Economy, Domestic Economy

Wheat Self-Sufficiency on Target

Wheat Self-Sufficiency on TargetWheat Self-Sufficiency on Target

Iran aims to become self-sufficient in wheat by improving yields but will continue to import maize and barley, Iranian Agriculture Minister Mahmoud Hojjati said during a visit to Paris on Thursday.

Iran has been a major wheat importer in recent years, as the country aimed to guarantee local food supplies, although its needs have varied partly due to erratic domestic production, Reuters reported.

“Iranian annual wheat imports have fallen to 1.5 million tons in the current season, which runs to March, and the country hopes to become self-sufficient in wheat as soon as next year,” Hojjati told a Franco-Iranian business forum.

The country’s state grain buying agency, Government Trading Corporation, said earlier this month it was considering a 2-million-ton cut in its strategic wheat reserves to 3 million tons to save storage costs.

Hojjati, who did not mention the wheat stocks reduction plan, said domestic crops would benefit from efforts to improve irrigation and seed technology.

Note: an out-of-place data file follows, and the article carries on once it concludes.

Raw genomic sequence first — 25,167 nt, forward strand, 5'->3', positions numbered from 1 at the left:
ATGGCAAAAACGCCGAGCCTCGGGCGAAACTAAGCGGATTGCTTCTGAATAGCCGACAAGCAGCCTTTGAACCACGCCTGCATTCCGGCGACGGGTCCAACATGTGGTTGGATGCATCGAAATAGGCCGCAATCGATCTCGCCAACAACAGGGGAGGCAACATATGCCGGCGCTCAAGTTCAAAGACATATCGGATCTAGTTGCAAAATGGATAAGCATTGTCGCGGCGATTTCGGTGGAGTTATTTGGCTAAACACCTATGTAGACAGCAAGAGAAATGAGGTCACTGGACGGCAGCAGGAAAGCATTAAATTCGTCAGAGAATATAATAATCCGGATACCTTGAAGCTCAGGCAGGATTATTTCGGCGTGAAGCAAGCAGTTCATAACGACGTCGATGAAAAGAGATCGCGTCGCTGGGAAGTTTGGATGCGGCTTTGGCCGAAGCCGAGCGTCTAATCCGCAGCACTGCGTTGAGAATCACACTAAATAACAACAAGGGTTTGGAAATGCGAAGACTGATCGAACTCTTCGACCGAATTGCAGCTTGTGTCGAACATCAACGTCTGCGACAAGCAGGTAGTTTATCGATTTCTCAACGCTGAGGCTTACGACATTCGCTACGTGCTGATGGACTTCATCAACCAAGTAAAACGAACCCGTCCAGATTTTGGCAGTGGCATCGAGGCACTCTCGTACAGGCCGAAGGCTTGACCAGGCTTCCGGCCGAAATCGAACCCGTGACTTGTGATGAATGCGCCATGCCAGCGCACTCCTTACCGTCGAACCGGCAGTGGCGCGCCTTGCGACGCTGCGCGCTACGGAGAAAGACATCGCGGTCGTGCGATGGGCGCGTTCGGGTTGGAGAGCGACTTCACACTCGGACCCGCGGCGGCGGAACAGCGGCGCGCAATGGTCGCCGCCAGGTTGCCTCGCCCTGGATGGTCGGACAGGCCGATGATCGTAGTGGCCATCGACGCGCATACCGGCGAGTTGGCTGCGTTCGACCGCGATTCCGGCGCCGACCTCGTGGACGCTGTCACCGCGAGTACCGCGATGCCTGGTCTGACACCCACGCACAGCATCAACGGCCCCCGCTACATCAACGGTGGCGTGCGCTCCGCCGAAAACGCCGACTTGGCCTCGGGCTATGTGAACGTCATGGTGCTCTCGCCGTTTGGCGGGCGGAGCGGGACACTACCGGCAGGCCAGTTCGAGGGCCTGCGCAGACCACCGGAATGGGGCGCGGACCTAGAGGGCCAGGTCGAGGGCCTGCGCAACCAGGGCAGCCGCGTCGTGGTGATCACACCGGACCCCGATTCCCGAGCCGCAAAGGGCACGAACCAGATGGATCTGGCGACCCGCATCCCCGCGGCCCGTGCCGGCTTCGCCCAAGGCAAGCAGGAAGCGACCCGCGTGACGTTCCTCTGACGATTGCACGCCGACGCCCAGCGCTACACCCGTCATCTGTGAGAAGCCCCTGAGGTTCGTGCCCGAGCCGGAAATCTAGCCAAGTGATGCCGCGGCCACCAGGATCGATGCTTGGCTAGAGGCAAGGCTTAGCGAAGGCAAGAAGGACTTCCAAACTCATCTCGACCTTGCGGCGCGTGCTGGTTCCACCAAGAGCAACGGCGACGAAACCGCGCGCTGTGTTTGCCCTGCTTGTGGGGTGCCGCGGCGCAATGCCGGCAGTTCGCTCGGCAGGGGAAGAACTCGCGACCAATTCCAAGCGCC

“Given the area devoted to wheat, our problem is more to do with yields,” he said. “We hope to be self-sufficient in wheat by raising yields. Faced with acute water problems, Iran’s government has a target to implement modern irrigation systems on 450,000 hectares of farmland.”

The minister further said Iran wants to develop ties with France as a leading producer of crop seeds.

Hojjati is part of a delegation accompanying President Hassan Rouhani to Paris, as the countries seek to revive economic ties following the lifting of trade sanctions against Iran.

Farming and food were a focus of a French delegation that visited Iran last September and Prime Minister Manuel Valls said agriculture would be among sectors covered by other agreements to be announced in Paris later on Thursday.

Hojjati also spoke of other deals to be signed soon, including a greenhouse farming project and a second fish farm project following a first one concluded last year.

Food products were not covered by western sanctions imposed on Iran, but payment and ocean shipping were complicated by the trade restrictions.